Letitia Wright and Shaun Parkes in Small Axe: Mangroove

In 2020, Steve McQueen released his anthology series Small Axe. Steve McQueen’s Small Axe movies range in runtime, from a little over two hours to just over an hour. The films take place mainly in the '70s and '80s, and depict many obstacles faced by Black people, mainly with origins from the West Indies, living in England. Small Axe’s stories are a mixture of fictional tales and those based on true events. Small Axe has five films in the first anthology: Mangrove, Lovers Rock, Red, White, and Blue, Alex Wheatle, and Education.

All five films were released exclusively on Amazon Prime Video, weekly, from November 20 to December 18, 2020. Each one of Steven McQueen’s Small Axe movies has a talented cast, powerful stories, and brilliant use of music. They’re all important, unique, and moving in their own ways. However, some of the films stand out more than the others, either because of the performances, storytelling techniques, the film’s creativity, or just the excellent writing, so I ranked each film based on those criteria and others.

I stress that the Small Axe movies are a collection worth watching in its entirety, but here’s how I would rank them as individual films.

Sheyi Cole in Small Axe: Alex Wheatle

5. Alex Wheatle

Alex Wheatle is the fourth film in the Small Axe collection. It’s the true-life story of Black British author Alex Wheatle, played in the movie by Sheyi Cole. It starts with him entering prison, and then flashes back to different periods in his life, from an orphanage to playing with his band in the '80s.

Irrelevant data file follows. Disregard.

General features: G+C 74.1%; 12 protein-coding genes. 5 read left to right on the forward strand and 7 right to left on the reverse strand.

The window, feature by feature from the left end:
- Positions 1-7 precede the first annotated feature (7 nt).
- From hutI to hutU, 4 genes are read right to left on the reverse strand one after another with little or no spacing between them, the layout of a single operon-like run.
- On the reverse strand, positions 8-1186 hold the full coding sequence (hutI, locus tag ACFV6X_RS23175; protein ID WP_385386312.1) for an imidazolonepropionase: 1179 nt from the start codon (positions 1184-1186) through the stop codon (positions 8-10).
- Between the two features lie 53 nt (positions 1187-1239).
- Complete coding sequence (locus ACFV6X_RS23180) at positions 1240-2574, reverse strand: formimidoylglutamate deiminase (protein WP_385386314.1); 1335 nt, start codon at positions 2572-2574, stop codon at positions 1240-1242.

Alex Wheatle gives a fascinating account of a man without heritage and home, and how he goes on a journey to find his place, but ultimately realizes that he must find his roots first to find his true identity. Like all of Steve McQueen’s Small Axe movies, Alex Wheatle has an amazing cast of relatively unknown talented actors. Alex Wheatle is definitely a drama, but it’s the Small Axe movie with the most humor. This film ranks last because it just doesn’t feel as compelling as the four others. It’s by no means a bad film, but the other films felt more important and relevant in their messages, and some of Alex Wheatle’s universal messages are presented better in the other movies.

John Boyega in Small Axe: Red, White, and Blue

4. Red, White, and Blue